Masters screened prisoners for health before recruiting them as laborers in order to avoid the costs associated with nursing the sick. A fen drainage company in the Bedford Level, north of Cambridge, repeatedly recruited healthy prisoners of war to dredge and build canals for them. In October 1651 the drainage company sent a representative to York to procure Scottish prisoners of war as workers. He was directed to “inform himself how many able persons there are of them hale and sound without wive[s] and willing and accustomed to labour and forthwith to return the Company account thereof by the first post.”4; In May 1652, the company sent another representative to Durham, again specifying that the recruits must be hale, which is to say, free from both injury and disease.5 Healthy men could work the hardest and longest.
Recruiters preferred single men most likely because they wanted to avoid the expense of caring for prisoners’ wives’ health, especially during childbirth. Today pregnant prisoners are amongst those considered for early or temporary release from prisons, although the practice of keeping incarcerated women bound during child-birth still prevails.6 There is little evidence about the treatment of captured dependents in the 1650s, and this makes the one mention of women “big with child” in the fens all the more valuable.7 In the source, local villagers petitioned the drainage company to take responsibility for any costs associated with Scottish workers’ babies, thereby reserving locally raised charitable funds for local people. The released prisoners were not welcome by their neighbors in the fens; even their infants did not inspire sympathy.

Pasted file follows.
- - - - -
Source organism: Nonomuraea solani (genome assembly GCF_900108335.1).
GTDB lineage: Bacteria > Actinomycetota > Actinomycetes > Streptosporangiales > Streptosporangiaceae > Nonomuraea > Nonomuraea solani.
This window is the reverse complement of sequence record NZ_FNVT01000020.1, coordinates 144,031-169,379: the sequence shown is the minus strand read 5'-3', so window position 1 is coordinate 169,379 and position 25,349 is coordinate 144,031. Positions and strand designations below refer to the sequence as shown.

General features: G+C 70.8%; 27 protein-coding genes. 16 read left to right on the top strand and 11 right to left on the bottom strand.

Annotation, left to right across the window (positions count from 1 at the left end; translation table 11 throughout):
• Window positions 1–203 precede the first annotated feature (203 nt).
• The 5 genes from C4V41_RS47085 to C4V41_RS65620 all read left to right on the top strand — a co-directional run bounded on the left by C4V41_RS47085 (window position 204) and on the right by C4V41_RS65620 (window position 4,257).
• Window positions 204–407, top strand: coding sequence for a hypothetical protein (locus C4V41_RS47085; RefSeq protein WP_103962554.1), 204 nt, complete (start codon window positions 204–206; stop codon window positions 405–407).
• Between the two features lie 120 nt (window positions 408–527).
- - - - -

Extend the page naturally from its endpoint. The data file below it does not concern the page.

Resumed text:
Prisoners of war faced extra challenges in holding their masters to established standards of care. As displaced “strangers” with degraded social status and few if any friends and family in their new communities, they could not rely on the same safety net as civilians. In insisting that the drainage company provide for their servants, the neighbors in the fens expressed anxiety that, because these foreign servants came from captivity, their new masters would not feel beholden to typical contractual obligations. Early modern English masters generally entered verbal or written contracts with their servants. They were expected to provide servants with the necessities of life, including medical care as needed. The masters of civilian apprentices and domestic servants often fell short on this count, which we know because their subordinates duly took them to court for their failure to provide.